What about the claim that purchasing “$8 to $9 Million dollar” Murray Marine is the only way to provide amenities for a mooring field in Boca Chica bay, something the County has been trying to do for years? Just 2 months ago (April 12, 2018) a waterfront parcel just a rock’s throw away from Murray Marine, at 6325 1st Street, sold for $2.5 Million. It has 1.8 acres of upland and 1.5 acres of bay bottom, perfectly accessible for dinghies used by liveaboards and plenty enough space for amenities.

 

Better yet, the County has a $5 Million lien on an approximately $1.3 million vacant double lot immediately south of the proposed Boca Chica mooring field, at 6633 Maloney Ave. The owner of this half-acre of upland is deceased. For years he collected rent on 11 trailers and liveaboards which he failed to hook-up to the central sewer system. Code enforcement fines have mushroomed into a $5 million debt. After Hurricane Irma the Department of Health found “grey flexible hose running what appears to be sewage/black water directly into the ocean.” The property has dockage suitable for dinghies and plenty enough space for a trailer like the one the City of Key West installed for its own mooring field at Garrison Bight.

If the County Commission truly believes it wants to help the liveaboards of Boca Chica bay by providing dinghy dockage, showers and laundry services, why not foreclose on that delinquent property on the waterfront side of Maloney Avenue?

At the meeting only one Commissioner qualified the purchase as fiscal irresponsibility. Commissioner Danny Kolhage objected, pointing out that the County will need to find about $15 Million just to cover the costs of Hurricane Irma.

Protecting Working Waterfront/Liveaboards

The final justification for buying Murray Marine was the need to protect working waterfront. But that is also questionable. Commissioner Heather Carruthers claimed during the public meeting that some 40 liveaboards would be lost if the property is redeveloped. However, during our visit, we could not find any liveaboards at Murray Marine’s docks and management confirmed that there are no liveaboard boats allowed on the property.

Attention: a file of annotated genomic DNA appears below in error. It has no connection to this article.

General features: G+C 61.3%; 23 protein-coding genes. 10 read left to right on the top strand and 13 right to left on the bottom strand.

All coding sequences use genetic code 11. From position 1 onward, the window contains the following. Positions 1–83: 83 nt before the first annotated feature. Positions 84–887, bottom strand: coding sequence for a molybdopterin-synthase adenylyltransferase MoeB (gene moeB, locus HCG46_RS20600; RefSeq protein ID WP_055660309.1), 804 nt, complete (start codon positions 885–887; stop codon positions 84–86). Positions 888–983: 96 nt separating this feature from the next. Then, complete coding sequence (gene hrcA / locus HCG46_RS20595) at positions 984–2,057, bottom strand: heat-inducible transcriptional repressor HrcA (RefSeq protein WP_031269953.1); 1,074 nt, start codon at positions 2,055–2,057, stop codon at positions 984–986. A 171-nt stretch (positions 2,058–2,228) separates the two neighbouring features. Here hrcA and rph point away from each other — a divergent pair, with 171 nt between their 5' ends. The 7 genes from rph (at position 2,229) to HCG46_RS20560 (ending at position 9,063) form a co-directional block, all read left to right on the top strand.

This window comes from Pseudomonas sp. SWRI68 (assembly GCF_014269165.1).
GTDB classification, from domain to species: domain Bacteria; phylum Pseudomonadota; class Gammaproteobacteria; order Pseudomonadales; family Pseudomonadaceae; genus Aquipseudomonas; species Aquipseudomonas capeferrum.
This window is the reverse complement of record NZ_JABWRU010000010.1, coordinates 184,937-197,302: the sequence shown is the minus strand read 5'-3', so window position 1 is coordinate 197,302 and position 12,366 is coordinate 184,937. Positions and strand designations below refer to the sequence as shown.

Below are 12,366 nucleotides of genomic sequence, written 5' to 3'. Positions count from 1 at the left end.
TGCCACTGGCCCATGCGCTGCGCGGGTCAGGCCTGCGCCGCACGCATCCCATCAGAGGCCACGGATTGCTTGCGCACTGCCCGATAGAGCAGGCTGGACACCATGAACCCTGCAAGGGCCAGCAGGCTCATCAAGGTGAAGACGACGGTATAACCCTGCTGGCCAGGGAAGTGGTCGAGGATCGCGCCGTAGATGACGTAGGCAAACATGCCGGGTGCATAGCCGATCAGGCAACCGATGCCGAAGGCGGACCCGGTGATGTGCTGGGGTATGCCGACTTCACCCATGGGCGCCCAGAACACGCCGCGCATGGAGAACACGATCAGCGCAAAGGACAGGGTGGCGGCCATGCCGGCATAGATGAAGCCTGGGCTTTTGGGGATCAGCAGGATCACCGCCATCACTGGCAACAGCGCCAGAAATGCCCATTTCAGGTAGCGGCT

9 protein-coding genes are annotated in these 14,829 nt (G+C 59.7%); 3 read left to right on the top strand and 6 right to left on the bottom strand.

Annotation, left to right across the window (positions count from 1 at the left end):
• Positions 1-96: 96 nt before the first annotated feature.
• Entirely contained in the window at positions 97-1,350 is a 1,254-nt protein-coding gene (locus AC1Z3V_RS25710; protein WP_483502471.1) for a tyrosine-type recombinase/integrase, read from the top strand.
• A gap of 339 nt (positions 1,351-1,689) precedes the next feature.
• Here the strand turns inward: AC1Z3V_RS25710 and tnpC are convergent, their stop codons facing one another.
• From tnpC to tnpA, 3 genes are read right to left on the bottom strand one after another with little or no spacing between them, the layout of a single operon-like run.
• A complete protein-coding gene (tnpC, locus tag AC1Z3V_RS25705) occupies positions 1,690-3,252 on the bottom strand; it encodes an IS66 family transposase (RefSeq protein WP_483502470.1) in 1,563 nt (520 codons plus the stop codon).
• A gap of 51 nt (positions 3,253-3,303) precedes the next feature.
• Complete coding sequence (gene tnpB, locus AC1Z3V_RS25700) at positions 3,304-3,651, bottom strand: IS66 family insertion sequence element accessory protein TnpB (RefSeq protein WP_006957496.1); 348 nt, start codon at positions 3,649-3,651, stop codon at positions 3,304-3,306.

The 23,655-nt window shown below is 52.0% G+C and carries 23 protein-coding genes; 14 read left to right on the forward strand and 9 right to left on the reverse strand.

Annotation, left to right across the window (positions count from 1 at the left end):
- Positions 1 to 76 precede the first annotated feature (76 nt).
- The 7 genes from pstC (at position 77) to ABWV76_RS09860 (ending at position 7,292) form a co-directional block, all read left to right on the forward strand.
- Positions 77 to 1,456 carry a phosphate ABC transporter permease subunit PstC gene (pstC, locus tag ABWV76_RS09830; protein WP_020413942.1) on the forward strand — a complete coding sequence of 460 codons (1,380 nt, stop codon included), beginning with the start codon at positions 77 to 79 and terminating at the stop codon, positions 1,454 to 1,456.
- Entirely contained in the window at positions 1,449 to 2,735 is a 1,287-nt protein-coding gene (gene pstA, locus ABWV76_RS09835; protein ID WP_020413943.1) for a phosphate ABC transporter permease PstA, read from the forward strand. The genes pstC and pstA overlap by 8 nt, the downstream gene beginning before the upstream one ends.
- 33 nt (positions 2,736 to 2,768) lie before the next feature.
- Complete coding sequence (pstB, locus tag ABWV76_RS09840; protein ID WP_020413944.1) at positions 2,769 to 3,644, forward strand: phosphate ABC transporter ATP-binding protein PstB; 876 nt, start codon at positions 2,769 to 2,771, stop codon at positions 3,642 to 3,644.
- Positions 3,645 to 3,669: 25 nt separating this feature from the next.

At the meeting attorney and activist, Jan Edelstein, agreed that the 182 mostly dry-slips at Murray Marine should be protected, but she argued that the County could save all the money and simply use its regulatory zoning powers to keep Murray Marine just the way it is.

It is true that Monroe County has rules aimed at protecting working waterfront but it also seems this County has never seen a waterfront redevelopment project that it did not like. Working waterfront rules should have applied at Oceanside Marina to limit the number of buildable units but they were simply ignored.

In the past it often seemed as if those popular restrictions on development were only adopted so they could later be waived at the appropriate moment as a favor to a developer. The price of one such “favor” was at the center of an FBI bribery investigation in 2005 when then County Mayor, Jack London, and then County Attorney, Jim Hendrick (also developer Pritam Singh’s attorney) were indicted over a $29,000 bribe involving the redevelopment of Hall’s Fishing Camp in Marathon. The trial reached its climax when prosecutors played a secret recording of Hendrick, clearly impressed that London had not blabbed to the FBI about what he and Pritam Singh had done.

At the County Commission meeting last week both Commissioner Carruthers and Key West Mayor Craig Cates showed great support for the purchase of Murray Marine. The real estate broker listing the Murray Marine property for sale is Knight & Gardner Realty/Berkshire Hathaway. According to online records, both Commissioner Carruthers and Mayor Cates’ wife, Cheryl Cates, are sales associates for Knight & Gardner Realty/Berkshire Hathaway. Neither disclosed the fact during the County Commission meeting.

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Arnaud and Naja Girard
Arnaud and Naja Girard, publishers and editors of the new, digital, Key West the Newspaper (The Blue Paper) previously reported for the former Key West The Newspaper, Key West’s longest running independent weekly, published by Dennis Reeves Cooper, Ph.D., from January 1994 until November 2012. The Girards are perhaps best known for their discovery of and extensive research surrounding the US Navy’s 1951 claim of ownership of Wisteria Island but are also responsible for top investigative stories including breaking news coverage of the highly controversial in-custody-death of Charles Eimers on Thanksgiving Day 2013, the catastrophic police tasing of Matthew Shawn Murphy, and the property tax scandal involving Balfour Beatty to name a few. Arnaud and Naja have lived in Key West since 1986.